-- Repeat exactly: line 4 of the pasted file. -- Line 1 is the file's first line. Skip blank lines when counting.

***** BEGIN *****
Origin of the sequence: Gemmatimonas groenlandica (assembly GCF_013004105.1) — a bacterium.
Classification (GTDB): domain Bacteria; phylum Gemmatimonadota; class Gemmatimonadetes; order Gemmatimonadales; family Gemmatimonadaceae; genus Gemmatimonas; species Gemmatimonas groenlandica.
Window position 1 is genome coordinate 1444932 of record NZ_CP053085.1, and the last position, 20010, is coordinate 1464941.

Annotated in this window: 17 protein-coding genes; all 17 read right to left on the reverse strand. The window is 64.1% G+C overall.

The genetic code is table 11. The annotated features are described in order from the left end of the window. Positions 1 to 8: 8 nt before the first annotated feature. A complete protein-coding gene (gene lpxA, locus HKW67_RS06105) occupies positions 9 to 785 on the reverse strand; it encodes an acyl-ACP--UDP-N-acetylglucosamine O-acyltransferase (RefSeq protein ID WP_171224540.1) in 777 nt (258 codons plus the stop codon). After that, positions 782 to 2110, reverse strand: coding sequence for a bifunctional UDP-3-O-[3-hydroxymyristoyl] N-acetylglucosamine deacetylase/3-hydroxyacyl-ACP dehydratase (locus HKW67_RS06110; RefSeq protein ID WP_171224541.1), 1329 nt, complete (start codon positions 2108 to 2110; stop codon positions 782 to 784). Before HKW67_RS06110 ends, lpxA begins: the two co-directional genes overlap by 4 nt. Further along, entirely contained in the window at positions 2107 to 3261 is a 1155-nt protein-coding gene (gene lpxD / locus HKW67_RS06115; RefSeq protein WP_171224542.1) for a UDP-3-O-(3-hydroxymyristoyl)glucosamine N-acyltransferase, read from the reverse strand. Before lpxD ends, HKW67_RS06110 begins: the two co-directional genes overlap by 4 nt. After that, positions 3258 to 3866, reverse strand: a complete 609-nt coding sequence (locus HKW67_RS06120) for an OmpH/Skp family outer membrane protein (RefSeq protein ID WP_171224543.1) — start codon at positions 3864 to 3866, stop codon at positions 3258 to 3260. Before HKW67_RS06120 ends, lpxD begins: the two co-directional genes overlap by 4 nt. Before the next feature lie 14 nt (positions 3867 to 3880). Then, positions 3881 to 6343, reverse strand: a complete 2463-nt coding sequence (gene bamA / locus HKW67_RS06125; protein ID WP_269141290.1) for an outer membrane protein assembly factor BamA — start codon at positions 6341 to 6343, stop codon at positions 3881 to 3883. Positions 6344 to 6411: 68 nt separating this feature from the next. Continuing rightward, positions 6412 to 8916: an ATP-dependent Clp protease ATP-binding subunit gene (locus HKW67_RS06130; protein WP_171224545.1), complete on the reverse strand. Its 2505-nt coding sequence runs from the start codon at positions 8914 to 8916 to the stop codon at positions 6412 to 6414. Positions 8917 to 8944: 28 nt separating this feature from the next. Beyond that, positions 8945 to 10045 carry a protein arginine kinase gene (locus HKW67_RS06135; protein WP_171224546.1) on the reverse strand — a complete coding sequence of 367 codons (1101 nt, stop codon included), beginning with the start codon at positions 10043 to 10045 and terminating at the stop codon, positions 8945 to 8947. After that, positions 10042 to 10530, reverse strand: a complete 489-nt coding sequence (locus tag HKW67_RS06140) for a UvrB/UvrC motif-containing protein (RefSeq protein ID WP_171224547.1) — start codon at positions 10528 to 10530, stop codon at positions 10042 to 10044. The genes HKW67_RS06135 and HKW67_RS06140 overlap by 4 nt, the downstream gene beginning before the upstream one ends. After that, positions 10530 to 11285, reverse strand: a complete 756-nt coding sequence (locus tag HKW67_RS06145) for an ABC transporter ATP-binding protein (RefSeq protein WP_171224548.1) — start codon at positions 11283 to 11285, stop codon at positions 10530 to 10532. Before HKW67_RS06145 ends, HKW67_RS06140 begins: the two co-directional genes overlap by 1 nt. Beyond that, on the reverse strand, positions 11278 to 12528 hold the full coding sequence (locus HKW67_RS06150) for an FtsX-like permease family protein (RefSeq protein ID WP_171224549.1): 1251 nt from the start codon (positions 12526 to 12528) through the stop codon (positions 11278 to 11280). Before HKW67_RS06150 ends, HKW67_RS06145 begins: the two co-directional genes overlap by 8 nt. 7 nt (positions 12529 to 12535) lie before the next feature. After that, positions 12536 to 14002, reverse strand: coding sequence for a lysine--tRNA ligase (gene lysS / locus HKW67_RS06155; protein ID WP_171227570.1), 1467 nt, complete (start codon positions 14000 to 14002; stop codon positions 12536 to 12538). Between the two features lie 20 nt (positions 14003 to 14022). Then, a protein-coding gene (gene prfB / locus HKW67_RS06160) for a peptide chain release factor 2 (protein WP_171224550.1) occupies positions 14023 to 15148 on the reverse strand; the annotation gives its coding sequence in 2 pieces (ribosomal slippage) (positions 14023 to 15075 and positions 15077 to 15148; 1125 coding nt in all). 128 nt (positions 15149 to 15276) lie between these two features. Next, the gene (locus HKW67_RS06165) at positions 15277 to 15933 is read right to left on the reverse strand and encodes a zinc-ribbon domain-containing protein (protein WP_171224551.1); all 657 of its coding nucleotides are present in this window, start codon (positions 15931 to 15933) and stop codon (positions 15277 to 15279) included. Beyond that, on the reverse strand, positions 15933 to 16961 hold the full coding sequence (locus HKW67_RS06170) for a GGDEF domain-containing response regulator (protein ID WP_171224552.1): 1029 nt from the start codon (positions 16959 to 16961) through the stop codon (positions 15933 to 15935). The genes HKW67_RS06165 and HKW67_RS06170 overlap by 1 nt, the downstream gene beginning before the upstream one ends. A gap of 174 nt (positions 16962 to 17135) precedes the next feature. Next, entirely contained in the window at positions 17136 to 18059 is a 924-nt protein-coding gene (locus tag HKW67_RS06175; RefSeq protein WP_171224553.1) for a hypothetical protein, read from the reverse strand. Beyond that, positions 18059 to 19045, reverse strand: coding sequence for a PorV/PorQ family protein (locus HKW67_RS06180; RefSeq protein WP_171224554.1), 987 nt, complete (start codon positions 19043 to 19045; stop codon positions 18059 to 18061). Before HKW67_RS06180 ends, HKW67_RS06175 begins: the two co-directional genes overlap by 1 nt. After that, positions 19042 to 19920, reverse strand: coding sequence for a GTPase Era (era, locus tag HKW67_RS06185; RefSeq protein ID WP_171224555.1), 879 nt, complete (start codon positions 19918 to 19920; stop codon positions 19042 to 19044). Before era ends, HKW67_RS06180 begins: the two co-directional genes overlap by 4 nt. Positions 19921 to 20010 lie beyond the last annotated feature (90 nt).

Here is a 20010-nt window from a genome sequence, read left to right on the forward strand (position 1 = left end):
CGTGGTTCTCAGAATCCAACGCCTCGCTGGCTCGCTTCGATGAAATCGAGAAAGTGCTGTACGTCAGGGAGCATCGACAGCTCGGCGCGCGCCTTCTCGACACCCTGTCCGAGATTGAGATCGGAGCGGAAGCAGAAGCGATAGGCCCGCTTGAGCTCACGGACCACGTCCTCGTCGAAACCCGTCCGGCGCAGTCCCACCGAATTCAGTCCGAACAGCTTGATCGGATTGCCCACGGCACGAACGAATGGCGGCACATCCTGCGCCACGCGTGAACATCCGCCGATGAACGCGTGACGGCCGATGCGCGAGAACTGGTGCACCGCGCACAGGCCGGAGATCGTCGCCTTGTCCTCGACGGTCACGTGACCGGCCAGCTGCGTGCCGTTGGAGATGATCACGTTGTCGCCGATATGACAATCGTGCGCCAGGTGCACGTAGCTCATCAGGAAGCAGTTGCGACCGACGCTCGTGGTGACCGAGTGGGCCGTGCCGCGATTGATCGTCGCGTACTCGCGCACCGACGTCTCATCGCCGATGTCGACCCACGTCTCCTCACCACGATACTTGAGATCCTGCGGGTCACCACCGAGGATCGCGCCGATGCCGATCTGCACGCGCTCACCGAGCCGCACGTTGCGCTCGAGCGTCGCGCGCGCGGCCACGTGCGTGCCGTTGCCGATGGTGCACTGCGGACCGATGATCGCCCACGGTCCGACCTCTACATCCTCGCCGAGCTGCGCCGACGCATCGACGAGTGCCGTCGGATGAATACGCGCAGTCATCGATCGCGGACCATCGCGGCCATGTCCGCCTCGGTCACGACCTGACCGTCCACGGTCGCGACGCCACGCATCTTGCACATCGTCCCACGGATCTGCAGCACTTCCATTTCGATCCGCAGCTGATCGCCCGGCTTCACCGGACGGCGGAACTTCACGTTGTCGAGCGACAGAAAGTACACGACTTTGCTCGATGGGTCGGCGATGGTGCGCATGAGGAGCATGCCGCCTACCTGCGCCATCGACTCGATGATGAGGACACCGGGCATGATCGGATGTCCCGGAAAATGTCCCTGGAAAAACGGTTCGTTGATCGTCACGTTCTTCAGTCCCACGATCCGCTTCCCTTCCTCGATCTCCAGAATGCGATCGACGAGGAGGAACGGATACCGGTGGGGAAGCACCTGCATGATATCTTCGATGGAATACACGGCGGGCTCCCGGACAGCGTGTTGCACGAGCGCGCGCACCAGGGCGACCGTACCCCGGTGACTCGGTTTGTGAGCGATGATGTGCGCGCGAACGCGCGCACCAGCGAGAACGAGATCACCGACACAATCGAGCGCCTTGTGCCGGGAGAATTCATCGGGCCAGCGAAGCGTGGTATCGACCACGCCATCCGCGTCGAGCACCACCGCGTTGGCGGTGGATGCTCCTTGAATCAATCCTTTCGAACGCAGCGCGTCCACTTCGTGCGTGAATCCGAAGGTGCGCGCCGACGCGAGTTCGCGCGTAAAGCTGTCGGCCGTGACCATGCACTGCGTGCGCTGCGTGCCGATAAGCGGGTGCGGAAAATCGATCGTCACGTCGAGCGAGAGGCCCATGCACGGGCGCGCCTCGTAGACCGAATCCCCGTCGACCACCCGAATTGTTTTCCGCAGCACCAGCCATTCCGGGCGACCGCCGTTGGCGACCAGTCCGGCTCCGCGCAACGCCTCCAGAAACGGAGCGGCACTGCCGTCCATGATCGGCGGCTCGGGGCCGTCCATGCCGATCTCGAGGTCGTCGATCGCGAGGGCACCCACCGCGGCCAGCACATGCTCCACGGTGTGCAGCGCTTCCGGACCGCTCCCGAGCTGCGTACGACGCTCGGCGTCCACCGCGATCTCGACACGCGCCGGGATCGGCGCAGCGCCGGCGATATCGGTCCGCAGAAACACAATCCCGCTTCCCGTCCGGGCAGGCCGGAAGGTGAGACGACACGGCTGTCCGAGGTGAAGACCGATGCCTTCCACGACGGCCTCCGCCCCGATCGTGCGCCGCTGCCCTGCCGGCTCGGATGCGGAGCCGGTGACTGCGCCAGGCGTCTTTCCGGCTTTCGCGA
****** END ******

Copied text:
Annotated in this window: 17 protein-coding genes; all 17 read right to left on the reverse strand. The window is 64.1% G+C overall.